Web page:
and it shall be, in the morning, that if he will perform unto thee the part of a kinsman, well, let him do the kinsman's part; by marrying Ruth, and redeeming her husband's estate, which if he did, it would be all very well, and right according to law; and it would be very well for Ruth, as Aben Ezra and Abendana interpret it; seeing, as they observe, that kinsman was a very respectable man, a man of great esteem and worth, a man of wealth and authority, and she would be well matched to him. Some think, as the same writers observe, that the word "Tob", translated "well", is the name of the kinsman, the same with Tobias; so R. Joshuah says (z), that Salmon (who was the father of Boaz), and Elimelech (the father of Ruth's husband), and Tob (this near kinsman), were brethren:

but if he will not do the part of a kinsman to thee, then will I do the part of a kinsman to thee, as the Lord liveth: that is, he swore he would marry her, and redeem the inheritance, if the other would not; for the phrase, "as the Lord liveth", is the form of an oath, it is swearing by the living God; so the Targum,"I say with an oath before the Lord, that as I have spoken unto thee, so will I:do:"

lie down until the morning; and take some sleep and rest, and be at ease in mind, depending upon the performance of what I have promised.

(x) Tiberias, c. 14. p. 38. (y) Works, vol. 1. p. 48. (z) In Midrash Ruth, ut supra. (fol. 31. 4. & 34. 2.)

Tarry this night, and it shall be in the morning, that if he {e} will perform unto thee the part of a kinsman, well; let him do the kinsman's part: but if he will not do the part of a kinsman to thee, then will I do the part of a kinsman to thee, as the LORD liveth: lie down until the morning.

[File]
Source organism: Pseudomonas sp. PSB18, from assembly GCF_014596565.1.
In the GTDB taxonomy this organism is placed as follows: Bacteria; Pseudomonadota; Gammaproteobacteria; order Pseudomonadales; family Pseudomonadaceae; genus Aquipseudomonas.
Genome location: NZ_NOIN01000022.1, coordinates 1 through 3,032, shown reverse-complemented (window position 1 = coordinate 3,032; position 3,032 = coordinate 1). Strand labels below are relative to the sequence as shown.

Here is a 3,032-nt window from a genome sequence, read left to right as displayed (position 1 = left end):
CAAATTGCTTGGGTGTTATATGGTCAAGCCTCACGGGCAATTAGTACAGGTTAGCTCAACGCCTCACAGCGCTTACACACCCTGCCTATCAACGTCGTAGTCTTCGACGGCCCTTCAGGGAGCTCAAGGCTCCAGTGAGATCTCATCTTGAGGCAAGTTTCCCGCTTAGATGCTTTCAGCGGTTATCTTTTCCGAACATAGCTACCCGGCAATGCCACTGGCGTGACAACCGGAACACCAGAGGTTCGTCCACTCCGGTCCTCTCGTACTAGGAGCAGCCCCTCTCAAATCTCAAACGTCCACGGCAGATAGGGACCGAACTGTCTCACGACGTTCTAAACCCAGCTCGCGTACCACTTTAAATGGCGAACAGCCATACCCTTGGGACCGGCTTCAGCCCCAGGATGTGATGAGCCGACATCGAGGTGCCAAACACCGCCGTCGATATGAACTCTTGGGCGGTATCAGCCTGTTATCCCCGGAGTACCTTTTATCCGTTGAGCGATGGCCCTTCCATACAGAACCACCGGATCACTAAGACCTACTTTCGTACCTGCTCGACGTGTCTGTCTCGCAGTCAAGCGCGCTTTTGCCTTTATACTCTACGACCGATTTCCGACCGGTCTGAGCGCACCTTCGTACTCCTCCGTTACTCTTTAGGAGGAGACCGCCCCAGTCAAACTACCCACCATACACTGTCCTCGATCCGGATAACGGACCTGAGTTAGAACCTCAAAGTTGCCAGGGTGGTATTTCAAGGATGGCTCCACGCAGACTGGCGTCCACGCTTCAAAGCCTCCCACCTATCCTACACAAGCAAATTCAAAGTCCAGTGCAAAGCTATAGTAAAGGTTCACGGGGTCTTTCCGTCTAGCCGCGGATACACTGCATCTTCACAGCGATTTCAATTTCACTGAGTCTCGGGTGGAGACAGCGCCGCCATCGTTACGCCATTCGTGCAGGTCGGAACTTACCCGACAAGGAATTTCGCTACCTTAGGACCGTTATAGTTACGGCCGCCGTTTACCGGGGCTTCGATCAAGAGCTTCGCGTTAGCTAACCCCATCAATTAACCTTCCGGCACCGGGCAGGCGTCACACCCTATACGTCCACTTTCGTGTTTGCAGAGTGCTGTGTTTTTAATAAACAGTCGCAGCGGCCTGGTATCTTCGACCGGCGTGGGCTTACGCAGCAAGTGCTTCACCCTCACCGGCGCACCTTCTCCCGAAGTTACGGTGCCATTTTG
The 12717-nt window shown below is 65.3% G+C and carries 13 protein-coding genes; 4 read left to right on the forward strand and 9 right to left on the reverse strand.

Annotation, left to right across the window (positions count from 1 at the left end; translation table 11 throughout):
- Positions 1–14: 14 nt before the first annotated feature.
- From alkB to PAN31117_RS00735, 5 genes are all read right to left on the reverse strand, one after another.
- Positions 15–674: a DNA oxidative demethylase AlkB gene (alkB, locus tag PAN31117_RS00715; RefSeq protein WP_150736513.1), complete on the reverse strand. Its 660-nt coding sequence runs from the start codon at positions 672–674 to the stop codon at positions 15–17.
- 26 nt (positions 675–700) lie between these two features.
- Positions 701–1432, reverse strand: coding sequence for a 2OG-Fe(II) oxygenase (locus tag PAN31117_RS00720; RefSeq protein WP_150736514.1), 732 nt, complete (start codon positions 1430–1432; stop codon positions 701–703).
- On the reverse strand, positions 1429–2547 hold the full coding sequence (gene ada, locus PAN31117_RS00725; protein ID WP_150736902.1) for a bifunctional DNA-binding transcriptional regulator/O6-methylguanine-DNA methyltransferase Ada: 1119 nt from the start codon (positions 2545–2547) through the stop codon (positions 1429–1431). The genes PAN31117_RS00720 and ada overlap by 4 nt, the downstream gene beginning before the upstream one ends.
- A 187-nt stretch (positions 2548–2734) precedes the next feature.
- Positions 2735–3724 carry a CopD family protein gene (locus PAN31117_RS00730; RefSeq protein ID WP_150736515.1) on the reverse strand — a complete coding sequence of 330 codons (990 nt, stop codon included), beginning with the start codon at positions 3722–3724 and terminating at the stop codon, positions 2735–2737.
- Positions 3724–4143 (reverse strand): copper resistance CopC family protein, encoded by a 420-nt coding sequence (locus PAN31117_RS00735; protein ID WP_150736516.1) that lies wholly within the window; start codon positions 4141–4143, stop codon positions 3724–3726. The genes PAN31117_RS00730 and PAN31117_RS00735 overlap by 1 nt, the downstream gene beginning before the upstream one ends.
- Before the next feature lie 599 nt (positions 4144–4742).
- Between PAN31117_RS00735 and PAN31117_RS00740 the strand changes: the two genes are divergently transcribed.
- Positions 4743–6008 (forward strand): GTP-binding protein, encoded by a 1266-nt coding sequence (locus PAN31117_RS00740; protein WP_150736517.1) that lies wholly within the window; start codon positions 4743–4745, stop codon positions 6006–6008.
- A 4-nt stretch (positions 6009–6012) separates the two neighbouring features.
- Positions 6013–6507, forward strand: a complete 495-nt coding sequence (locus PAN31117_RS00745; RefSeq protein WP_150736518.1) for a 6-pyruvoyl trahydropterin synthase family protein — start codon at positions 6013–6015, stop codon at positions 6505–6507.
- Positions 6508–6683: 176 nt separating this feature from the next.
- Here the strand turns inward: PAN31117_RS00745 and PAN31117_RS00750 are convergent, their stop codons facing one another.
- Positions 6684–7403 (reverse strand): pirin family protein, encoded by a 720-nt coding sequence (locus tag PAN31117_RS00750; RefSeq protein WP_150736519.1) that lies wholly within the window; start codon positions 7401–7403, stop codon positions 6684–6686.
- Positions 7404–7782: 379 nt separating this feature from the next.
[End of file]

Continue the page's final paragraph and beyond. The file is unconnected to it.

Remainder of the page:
(e) If he will take you to as his wife because of his relation by marriage, according to God's law, De 25:5.

13. Tarry this night] as a precaution against chance perils; see Song of Solomon 5:7.Verse 13. - Abide here tonight; and it shall come to pass in the morning, if he will act to thee the part of a kinsman, well; he shall act the kinsman's part: and if it please him not to act to thee the kinsman's part, then sure as Yahveh is alive, I will act to thee the kinsman's part. Lie still till the morning. Love is quick-witted. Boaz's plan of operations would formulate itself on the spur of the moment; but the remainder of the night would doubtless be spent in maturing the details of procedure. The aim would be to secure, as far as honor would permit, the much-wished-for prize. There would be, moreover, we need not doubt, much conversation between them, and mutual consultation, and arrangement. A large letter, a majuscula, occurs in the first word of the verse - לִינִי - which the smaller Masora ascribes to the Oriental or Babylonian textualists. It had, no doubt, been at first either a merely accidental, or a finically capricious, enlargement; but, being found, mysteries had to be ex-cogitated to account for it; - all mere rubbish. "Tonight" is a perfect translation of הַלַּיְלָה, for the to is simply the common definite article in one of its peculiar forms, perhaps peculiarly crushed and defaced (see note on Ruth 3:2). Ruth went accordingly to the threshing-floor and did as her mother-in-law had commanded; i.e., she noticed where Boaz went to lie down to sleep, and then, when he had eaten and drunken, and lay down cheerfully, at the end of the heap of sheaves or corn, and, as we may supply from the context, had fallen asleep, came to him quietly, uncovered the place of his feet, i.e., lifted up the covering over his feet, and lay down.